Bassein Fort feels a lot like Goa

Entrance to the citadel



My first reaction when I saw pictures of the Bassein fort online was ‘ Can this be real? ‘ All I had ever heard about the Bassein Fort  ( aka Vasai Fort ) was that it was in shambles and was not a very safe place to explore . So I had never thought of making a trip down to Vasai until last Friday .

Arches of Nossa Senhora Da Vida
Remains of a church

I still had a few reservations and decided to contact a fellow blogger Shahrukh from to allay my fears . With a few tips from him , I decided to go and look at the ruins myself .

Another Church within the citadel

Vasai has been renamed quite a few times  with the Portuguese naming it Baçaim , the Marathas rechristening it as Bajipur and the British calling  it Bassein. The name changing has finally been put to rest with the place now popularly known as ‘ Vasai’.

Sea Gate of the Fort with a Baobab at the entrance

Vasai was an important trading centre due it is proximity to the Arabian sea , which explains the keen interest of the Portuguese in this area .

The Jetty near the Sea Gate


The Portuguese arrived here when Vasai was under the rule of Bahadur Shah , the Sultan of Gujarat . In 1534 , the Sultan ceded Bassein , along with other provinces , to the Portuguese and in 1739 the Portuguese were forced to leave Bassein when they surrendered to the Marathas .

Portuguese Seal – Commerce and Religion on their minds

Vasai had flourished under the Portuguese and earned the title ‘ Corte Do Norte ‘ ( Court of North) . The citadel and the churches within the rampart reflect the grandeur that this fortress once boasted of . Today , it is a forgotten bit of history , left to meet its own end .



There is no entrance fee and absolutely no information or sign board anywhere . The place attracts filmmakers and even on the day I visited it , one section was out of bounds as the crew of some daily soap was busy setting up their props and getting ready for a shoot.

Getting ready for a Shoot
A church which reminded me of the Basilica of Bom Jesu in Goa
Vaulted ceiling

I should have visited this place , so close to home ( about 55 km from where I live) , much earlier .Better late than never . For half a day I felt like I was transported to Goa and I think I found a place to lose myself in … whenever my Goan heart misses home !


— that mishmash ( special thanks to Shahrukh )



29 thoughts on “Bassein Fort feels a lot like Goa

    1. Hi Loretta , this fort is in Vasai which is a suburb in North Mumbai . Thank you and am glad you liked the pictures. I have been to Fort Aguada when I was a child ( sigh !) and I think I need to get back there some day soon for a good session of exploring and photography. Have you been there?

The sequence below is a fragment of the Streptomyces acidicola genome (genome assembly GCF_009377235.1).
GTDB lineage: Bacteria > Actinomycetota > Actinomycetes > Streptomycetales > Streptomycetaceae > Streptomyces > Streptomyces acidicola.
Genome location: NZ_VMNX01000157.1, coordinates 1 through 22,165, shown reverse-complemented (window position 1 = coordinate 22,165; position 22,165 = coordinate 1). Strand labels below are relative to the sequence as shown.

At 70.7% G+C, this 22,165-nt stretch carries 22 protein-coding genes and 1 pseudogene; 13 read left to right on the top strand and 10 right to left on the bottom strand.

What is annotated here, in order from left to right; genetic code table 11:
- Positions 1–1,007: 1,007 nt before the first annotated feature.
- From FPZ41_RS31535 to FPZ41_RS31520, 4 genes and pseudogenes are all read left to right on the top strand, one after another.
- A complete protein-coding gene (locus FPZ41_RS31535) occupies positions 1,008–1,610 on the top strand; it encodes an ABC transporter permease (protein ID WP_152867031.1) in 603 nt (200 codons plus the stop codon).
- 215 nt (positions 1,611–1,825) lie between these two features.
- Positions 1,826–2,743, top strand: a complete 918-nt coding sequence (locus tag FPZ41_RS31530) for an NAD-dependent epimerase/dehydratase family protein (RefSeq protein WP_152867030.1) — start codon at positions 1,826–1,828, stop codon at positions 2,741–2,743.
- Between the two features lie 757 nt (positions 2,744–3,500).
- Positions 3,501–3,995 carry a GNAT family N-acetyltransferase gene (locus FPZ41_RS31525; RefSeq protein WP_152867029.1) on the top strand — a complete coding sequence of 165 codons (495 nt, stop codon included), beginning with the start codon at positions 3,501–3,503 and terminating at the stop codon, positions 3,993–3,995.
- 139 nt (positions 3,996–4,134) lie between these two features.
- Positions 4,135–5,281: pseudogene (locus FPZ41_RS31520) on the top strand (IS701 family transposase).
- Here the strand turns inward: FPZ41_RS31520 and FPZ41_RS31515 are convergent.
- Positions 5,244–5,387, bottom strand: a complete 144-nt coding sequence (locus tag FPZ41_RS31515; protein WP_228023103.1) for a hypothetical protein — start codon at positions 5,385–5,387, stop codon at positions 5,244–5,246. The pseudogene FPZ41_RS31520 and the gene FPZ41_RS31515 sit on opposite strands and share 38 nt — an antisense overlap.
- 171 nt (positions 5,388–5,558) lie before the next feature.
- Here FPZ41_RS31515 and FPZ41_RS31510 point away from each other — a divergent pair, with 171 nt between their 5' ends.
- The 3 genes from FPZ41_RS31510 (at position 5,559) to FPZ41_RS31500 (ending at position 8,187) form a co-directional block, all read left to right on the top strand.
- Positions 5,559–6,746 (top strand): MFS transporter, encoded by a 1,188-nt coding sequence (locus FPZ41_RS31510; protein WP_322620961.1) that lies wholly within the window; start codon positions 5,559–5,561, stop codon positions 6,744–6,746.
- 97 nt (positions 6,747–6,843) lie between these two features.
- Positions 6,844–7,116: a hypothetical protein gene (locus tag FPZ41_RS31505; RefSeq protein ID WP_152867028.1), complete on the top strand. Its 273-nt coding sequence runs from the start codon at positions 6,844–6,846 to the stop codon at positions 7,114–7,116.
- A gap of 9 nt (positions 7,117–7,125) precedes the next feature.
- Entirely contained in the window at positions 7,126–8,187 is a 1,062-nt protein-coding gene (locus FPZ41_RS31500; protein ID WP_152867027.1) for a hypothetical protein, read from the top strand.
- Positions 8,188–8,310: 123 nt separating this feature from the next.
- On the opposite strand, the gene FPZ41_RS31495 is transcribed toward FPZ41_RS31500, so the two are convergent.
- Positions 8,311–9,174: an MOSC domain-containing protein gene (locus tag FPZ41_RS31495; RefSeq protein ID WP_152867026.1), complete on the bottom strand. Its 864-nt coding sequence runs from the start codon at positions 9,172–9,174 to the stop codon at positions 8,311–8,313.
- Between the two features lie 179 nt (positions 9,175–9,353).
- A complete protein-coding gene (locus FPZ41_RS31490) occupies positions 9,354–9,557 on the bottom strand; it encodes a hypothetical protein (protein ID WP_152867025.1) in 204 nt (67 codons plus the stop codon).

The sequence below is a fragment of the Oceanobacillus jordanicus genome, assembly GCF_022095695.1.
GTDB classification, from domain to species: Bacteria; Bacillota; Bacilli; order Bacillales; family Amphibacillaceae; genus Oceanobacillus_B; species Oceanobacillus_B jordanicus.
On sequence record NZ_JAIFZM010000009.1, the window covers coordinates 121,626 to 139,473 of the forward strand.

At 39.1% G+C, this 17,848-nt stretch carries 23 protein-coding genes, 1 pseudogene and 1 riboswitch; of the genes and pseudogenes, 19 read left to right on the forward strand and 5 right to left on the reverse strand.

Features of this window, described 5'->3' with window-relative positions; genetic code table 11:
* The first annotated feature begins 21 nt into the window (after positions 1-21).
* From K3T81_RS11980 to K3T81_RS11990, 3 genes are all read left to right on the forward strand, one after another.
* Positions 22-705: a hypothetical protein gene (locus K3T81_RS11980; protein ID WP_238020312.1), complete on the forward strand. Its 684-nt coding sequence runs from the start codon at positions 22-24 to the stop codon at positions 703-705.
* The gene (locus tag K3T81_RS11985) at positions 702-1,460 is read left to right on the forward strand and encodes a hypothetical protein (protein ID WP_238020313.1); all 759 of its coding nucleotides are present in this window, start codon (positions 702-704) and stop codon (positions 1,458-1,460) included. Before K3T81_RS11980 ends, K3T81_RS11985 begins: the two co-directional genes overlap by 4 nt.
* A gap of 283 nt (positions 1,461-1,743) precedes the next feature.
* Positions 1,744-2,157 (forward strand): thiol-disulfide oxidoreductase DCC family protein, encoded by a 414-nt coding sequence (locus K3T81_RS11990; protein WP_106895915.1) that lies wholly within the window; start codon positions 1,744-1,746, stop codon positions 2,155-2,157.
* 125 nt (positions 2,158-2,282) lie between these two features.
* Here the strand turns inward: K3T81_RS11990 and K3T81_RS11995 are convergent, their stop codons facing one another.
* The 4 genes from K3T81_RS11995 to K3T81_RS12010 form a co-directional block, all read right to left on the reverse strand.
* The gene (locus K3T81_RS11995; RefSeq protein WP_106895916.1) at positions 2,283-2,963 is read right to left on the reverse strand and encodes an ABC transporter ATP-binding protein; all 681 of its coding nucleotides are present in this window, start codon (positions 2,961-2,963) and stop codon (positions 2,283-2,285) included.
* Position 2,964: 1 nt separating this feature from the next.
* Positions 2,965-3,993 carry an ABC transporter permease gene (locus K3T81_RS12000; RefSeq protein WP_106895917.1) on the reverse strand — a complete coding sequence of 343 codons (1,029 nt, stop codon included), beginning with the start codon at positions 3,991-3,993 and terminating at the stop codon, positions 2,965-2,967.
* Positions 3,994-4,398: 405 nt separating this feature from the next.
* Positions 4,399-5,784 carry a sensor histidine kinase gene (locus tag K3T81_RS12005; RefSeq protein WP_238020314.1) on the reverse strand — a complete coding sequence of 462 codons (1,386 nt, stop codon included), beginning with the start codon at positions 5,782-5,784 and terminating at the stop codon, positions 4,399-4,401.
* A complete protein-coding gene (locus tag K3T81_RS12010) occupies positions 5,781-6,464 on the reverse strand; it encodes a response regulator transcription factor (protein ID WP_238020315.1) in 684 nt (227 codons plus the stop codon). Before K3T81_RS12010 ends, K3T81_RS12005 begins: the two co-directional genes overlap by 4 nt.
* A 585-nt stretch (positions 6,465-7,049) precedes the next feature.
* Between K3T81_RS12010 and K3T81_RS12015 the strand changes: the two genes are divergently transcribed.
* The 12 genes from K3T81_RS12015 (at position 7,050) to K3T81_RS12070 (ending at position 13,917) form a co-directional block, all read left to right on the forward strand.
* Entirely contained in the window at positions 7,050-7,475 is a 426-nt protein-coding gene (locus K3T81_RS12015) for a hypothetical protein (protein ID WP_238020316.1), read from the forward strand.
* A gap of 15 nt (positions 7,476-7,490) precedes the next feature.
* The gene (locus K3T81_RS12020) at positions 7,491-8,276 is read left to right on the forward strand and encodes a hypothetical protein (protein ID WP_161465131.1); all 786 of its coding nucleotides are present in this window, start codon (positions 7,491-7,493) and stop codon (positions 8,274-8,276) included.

Liked by 1 person

      1. Years ago, it was so beautiful…..I was born in Mumbai, my folks were from Goa…. I was 3yrs old when we left India and grew up in other countries. I’ve probably been back about 3 times only, shame on me 🙂

        Liked by 1 person

      2. Hey , don’t be harsh on yourself. Not a shame at all. It is nice that you grew up in other countries , must have had so much to learn and soak in . although I think that must have been tough too. Next time you find yourself in Mumbai , I will let you in on a few hidden gems that you can explore .

        Liked by 1 person

    1. Hi , we drove to the fort and it was quite a drive. It took us about an hour and a half . The fastest would be taking a train to Vasai station and then a rickshaw ( seat sharing basis to the fort ) but the best would be a taxi all the way and asking the cab to wait as I didn’t see any autos around the fort area so getting back may be a problem.


  1. First of all let me tell you that your pictures of the Vasai Fort are light years ahead of mine. Probably because I never went with the same intention. You did a great job with the post and I’m glad you had a great time with your family at the fort. I am honoured that you chose to put my name and blog link in return of the not-so-insightful information I parted with you. Keep writing 🙂

    Liked by 1 person

    1. Thank you for the compliment Shahrukh . I love ruins and feel like I belong there – among crumbling arches and ramshackle walls ! I loved the fort but only wish there was some information within the citadel which would have added to the fun of exploring . Your tips were helpful, especially on the mosquitoes …I was in splits ! Sorry we couldn’t meet but the next time I am there I will make sure we do . Thanks for everything again .


      1. Yeah, there is not much information for the tourist and I feel sad that the fort is not so well maintained. So were you still harassed by ‘The Force’ (mosquitoes)? I remember when I used to visit the fort with Sarah riding a scooty is so damn difficult because they just hit your face, get in your mouth, nose, ears and eyes.

        Liked by 1 person

  2. You have captured the fort so well! I went there two years back with a couple of friends but the pictures I clicked didn’t do justice to the architecture and symmetry of the fort but I did manage to get a few timelapse shots 😀
    Have you been to Revdanda and Korlai forts near Alibaug? They are very similar, which is understandable since all trace back their origins to the Portuguese (if I am not mistaken) and their unique locations along the coast. Do visit them if you haven’t already!
    Keep sharing more such destinations 🙂

    Liked by 1 person

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